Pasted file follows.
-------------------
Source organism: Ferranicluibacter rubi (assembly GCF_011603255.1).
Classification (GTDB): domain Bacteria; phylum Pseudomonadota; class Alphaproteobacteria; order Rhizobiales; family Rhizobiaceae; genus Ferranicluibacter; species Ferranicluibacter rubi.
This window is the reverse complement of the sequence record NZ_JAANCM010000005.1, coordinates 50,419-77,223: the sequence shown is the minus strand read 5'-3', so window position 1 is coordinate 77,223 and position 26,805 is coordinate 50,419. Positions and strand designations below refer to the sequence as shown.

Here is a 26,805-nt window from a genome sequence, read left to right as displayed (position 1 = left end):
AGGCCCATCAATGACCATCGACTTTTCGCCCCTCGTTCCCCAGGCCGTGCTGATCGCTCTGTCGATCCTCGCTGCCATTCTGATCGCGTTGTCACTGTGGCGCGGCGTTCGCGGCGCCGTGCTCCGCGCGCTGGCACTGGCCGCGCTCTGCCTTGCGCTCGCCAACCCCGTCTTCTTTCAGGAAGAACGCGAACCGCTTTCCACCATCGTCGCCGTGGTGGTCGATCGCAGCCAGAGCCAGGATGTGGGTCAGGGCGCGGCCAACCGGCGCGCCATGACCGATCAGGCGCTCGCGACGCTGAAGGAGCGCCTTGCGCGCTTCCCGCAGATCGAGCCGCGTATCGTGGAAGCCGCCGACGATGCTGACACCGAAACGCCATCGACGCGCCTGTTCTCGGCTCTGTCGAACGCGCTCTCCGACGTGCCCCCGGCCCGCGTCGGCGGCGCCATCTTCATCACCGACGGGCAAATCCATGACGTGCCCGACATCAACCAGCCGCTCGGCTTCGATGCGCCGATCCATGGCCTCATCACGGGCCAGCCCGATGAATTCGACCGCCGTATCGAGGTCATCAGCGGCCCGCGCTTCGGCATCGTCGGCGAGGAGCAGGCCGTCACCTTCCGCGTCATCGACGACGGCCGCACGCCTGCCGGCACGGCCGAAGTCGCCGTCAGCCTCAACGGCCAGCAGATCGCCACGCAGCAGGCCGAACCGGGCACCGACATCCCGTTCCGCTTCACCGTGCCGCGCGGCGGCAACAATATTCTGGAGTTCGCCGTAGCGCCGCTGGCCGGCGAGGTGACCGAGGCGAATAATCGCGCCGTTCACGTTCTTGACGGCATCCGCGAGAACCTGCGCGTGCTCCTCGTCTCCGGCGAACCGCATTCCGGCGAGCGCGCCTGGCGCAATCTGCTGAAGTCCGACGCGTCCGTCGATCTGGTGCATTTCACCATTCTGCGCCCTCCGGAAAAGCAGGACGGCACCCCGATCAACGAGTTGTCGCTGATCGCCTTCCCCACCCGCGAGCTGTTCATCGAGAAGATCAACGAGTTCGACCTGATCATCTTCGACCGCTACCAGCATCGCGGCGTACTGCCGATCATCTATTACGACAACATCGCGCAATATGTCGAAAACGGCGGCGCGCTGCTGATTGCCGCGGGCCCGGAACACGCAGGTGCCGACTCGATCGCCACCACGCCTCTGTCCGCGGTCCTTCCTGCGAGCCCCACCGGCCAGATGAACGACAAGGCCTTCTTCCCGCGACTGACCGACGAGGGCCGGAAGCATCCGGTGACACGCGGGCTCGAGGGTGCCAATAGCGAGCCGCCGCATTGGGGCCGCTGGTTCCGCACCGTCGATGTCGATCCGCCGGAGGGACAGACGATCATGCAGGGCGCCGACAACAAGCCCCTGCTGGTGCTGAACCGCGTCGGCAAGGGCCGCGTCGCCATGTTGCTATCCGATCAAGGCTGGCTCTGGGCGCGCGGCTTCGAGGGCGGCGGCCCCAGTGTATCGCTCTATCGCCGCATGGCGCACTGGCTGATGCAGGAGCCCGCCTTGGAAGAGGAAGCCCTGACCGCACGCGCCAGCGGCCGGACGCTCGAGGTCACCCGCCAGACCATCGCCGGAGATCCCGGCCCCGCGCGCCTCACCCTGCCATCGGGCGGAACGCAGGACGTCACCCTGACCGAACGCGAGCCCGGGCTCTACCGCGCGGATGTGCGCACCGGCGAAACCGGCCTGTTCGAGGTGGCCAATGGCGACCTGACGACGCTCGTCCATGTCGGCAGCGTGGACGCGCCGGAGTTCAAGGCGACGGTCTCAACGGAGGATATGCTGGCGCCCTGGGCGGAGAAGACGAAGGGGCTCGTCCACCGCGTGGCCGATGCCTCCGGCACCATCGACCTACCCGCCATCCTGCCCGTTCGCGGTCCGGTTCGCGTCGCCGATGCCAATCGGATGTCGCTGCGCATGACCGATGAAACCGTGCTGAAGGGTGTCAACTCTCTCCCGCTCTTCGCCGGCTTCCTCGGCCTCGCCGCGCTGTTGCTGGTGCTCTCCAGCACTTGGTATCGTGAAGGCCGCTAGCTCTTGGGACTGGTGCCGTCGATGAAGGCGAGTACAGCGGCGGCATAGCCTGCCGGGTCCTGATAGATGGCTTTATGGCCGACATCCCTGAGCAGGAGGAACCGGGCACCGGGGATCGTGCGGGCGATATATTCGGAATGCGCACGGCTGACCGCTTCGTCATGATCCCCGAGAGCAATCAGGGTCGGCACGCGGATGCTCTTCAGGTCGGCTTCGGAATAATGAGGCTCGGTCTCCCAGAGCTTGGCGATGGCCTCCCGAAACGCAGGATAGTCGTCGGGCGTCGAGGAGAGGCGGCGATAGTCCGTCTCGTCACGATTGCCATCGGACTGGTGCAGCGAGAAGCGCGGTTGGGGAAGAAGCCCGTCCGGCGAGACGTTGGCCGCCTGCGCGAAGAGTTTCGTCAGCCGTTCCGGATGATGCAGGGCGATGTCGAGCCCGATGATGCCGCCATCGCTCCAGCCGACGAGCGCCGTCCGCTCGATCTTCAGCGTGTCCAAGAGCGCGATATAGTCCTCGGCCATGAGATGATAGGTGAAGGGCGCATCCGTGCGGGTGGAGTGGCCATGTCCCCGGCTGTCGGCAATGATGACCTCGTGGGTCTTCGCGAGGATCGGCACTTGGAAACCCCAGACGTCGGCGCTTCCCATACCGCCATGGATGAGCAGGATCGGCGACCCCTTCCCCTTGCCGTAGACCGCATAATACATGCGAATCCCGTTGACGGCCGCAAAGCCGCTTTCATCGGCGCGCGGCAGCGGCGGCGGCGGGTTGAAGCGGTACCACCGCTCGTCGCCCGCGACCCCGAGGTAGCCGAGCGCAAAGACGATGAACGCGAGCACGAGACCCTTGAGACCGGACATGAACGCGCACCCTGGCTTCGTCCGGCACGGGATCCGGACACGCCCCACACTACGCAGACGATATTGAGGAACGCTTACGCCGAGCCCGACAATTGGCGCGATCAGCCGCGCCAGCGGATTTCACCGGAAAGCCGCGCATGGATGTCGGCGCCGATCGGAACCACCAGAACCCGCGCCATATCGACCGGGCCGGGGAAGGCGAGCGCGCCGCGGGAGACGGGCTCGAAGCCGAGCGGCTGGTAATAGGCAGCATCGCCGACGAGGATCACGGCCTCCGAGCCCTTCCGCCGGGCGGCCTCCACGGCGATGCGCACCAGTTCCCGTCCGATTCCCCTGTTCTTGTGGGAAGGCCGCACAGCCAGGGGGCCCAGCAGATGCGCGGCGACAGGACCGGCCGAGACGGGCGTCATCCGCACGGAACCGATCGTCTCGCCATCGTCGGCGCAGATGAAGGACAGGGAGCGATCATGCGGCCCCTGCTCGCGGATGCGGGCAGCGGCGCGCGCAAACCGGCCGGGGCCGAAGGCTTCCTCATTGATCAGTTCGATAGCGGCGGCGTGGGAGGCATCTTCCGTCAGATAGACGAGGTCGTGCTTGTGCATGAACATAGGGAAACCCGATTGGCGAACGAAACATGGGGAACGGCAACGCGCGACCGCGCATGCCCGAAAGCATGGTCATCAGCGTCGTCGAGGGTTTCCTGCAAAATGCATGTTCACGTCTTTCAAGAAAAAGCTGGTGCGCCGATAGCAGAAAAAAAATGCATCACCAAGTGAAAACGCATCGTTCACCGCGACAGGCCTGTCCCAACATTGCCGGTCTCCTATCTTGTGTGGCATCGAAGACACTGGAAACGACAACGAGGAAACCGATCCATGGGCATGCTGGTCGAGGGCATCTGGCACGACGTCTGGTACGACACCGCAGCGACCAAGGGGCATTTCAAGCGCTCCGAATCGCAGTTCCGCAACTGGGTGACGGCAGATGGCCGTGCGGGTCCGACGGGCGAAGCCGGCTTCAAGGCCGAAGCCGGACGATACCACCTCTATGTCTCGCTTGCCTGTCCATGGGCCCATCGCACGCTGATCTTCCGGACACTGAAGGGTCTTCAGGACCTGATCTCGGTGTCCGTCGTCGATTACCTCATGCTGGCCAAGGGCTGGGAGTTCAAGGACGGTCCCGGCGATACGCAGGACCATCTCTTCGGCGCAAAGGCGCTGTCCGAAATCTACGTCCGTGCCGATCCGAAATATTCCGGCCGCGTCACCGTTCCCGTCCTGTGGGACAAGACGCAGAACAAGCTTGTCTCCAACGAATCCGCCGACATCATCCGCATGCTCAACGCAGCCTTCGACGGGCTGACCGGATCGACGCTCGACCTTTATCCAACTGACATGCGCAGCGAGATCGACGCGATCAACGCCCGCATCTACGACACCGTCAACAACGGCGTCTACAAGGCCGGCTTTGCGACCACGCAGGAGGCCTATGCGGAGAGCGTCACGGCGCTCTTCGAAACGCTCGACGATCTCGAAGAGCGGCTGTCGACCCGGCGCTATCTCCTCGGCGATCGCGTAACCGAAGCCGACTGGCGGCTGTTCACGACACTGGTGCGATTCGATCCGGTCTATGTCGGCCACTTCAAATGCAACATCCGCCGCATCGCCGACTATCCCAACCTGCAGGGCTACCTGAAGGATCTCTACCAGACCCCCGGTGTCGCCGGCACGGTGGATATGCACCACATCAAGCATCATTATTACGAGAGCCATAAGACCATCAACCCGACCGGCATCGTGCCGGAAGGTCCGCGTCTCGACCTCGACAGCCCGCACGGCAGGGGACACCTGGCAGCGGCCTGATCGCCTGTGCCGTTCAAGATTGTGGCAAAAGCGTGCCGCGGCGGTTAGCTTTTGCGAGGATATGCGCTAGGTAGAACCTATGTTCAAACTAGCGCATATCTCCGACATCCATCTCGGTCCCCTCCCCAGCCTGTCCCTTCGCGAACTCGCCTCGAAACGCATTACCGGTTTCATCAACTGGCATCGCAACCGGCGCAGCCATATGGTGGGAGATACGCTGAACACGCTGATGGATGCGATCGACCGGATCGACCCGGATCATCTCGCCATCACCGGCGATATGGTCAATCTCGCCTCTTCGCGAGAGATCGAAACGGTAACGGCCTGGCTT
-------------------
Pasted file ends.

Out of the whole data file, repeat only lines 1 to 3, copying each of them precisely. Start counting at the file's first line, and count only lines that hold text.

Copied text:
Source organism: Ferranicluibacter rubi (assembly GCF_011603255.1).
Classification (GTDB): domain Bacteria; phylum Pseudomonadota; class Alphaproteobacteria; order Rhizobiales; family Rhizobiaceae; genus Ferranicluibacter; species Ferranicluibacter rubi.
This window is the reverse complement of the sequence record NZ_JAANCM010000005.1, coordinates 50,419-77,223: the sequence shown is the minus strand read 5'-3', so window position 1 is coordinate 77,223 and position 26,805 is coordinate 50,419. Positions and strand designations below refer to the sequence as shown.